Can I Mediate During My Divorce to Speed Things Up?

Can I Mediate During My Divorce to Speed Things Up?

This is a situation that comes up often. You and your spouse seemed miles apart on your divorce issues, so you figured the only way to dissolve your marriage was by litigating the case in court. Now you’re held hostage to a crowded court calendar, and you’re wondering if there’s anything you can do to move the process along. Is it worth taking another look at mediation? It certainly is.

Many spouses start out adamant in their positions on alimony, child custody, child support, and the division of property. But after confronting the reality of the court process, they start to have second thoughts about compromising on certain issues.

Imagine you have your first date in court for your preliminary conference. Your attorney has advised you what “preliminary” means, so you shouldn’t expect much to happen. But your adrenaline is pumping and you’re ready to dive into the heart of your arguments. You’re ready to testify! Then, after addressing you and your spouse briefly, the judge sets a date for your compliance conference.

This is bound to leave you wondering when your actual trial starts. Sorry — that won’t begin for another six months.

If you’re feeling upset at this point, there’s a chance your spouse is feeling the same. What are you going to do for the next six months? Your attorneys can meet and confer and try to move the case toward a negotiated resolution, and that process could yield a positive result. But taking the process into your own hands through mediation might be the best choice available.

Here’s why:

  • Mediation is more immediate — Instead of hearing about progress in negotiations from your attorney, you are in the room, reacting in real time, and making things happen.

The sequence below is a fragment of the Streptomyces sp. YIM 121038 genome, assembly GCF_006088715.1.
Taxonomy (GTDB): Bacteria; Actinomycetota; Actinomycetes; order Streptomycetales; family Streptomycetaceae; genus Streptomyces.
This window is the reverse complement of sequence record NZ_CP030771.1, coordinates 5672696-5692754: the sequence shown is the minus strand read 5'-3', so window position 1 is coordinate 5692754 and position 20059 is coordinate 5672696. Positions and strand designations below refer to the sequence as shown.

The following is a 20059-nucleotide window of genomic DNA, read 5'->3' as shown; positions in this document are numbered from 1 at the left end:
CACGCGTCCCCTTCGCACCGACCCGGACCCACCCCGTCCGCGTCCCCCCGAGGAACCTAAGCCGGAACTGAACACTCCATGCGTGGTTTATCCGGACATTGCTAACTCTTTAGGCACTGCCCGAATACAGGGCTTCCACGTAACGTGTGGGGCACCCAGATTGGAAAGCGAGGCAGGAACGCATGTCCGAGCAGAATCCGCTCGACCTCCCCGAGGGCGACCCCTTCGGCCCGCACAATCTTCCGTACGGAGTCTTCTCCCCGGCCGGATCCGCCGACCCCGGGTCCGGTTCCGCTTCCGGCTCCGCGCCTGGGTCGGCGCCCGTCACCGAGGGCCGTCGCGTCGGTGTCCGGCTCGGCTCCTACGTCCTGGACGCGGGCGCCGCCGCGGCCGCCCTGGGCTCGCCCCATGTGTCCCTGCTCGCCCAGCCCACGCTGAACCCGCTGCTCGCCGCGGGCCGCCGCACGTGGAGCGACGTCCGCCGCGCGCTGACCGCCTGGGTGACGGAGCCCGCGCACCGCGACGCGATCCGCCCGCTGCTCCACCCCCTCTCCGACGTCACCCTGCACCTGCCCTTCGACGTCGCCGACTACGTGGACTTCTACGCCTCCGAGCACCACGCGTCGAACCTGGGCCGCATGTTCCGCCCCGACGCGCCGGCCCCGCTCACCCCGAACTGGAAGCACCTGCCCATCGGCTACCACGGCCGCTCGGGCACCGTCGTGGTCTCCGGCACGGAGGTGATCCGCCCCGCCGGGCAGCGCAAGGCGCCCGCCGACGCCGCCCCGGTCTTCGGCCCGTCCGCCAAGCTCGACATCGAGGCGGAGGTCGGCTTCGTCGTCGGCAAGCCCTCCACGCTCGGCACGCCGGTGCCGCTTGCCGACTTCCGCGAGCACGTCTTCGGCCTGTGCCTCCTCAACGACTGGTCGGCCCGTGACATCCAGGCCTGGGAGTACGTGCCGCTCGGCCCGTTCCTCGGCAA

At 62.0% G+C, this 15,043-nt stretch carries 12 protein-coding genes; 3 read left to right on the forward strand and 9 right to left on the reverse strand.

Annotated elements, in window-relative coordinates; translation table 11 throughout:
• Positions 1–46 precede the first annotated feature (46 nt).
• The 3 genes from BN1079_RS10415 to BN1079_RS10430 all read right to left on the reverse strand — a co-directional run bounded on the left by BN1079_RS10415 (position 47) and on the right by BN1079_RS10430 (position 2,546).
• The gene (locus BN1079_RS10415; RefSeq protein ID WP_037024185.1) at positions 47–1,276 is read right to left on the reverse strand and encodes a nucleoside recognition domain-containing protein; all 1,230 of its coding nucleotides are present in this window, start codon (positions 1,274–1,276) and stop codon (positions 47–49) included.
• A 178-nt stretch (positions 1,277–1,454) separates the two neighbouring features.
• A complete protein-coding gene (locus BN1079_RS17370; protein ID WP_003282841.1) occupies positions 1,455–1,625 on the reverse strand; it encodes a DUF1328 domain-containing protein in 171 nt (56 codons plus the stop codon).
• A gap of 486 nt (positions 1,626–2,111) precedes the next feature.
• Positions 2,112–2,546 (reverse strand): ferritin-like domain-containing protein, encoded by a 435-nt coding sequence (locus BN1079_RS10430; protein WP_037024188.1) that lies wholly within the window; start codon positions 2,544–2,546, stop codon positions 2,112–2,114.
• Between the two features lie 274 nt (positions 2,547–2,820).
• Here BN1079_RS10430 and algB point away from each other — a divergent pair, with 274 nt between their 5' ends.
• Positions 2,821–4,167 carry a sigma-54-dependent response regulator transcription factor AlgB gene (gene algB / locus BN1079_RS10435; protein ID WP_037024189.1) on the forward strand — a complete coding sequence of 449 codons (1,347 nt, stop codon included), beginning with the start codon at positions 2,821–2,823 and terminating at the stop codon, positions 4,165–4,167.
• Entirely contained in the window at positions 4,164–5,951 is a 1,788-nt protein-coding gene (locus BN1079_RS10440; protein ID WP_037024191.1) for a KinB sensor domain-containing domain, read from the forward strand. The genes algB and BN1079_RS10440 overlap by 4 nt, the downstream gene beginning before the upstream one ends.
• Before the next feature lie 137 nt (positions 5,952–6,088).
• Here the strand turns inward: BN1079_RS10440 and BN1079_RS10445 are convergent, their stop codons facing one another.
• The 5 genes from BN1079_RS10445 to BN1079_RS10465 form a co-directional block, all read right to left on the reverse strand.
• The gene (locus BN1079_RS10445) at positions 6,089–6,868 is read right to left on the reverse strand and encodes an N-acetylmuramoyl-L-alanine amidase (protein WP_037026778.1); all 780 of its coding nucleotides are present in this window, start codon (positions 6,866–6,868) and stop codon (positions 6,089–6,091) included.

• Mediation moves at your own pace — You’re not captive to the court schedule. You can hold as many sessions for as long as you and your spouse want.
  • Mediation keeps you in control — Judges can be unpredictable, so any time you go to trial, you risk an adverse ruling. With mediation, you don’t have to agree to any terms you don’t approve.
  • You still have access to an attorney — Although you meet with the mediator and your spouse alone, your attorney still prepares you for mediation sessions and reviews any agreement the sessions produce.

Finally, because you’re not occupying hours and hours of your attorney’s time, mediation is much less expensive than going to trial. Mediation is not for everyone, but it is generally worth trying, especially as an end-around to a crowded court calendar.

If you are planning to file for divorce, Solutions Divorce Mediation, Inc. can help you and your spouse reach a cost-effective marital settlement agreement. Call us at 1.631.683.8172 or contact our Long Island office online.

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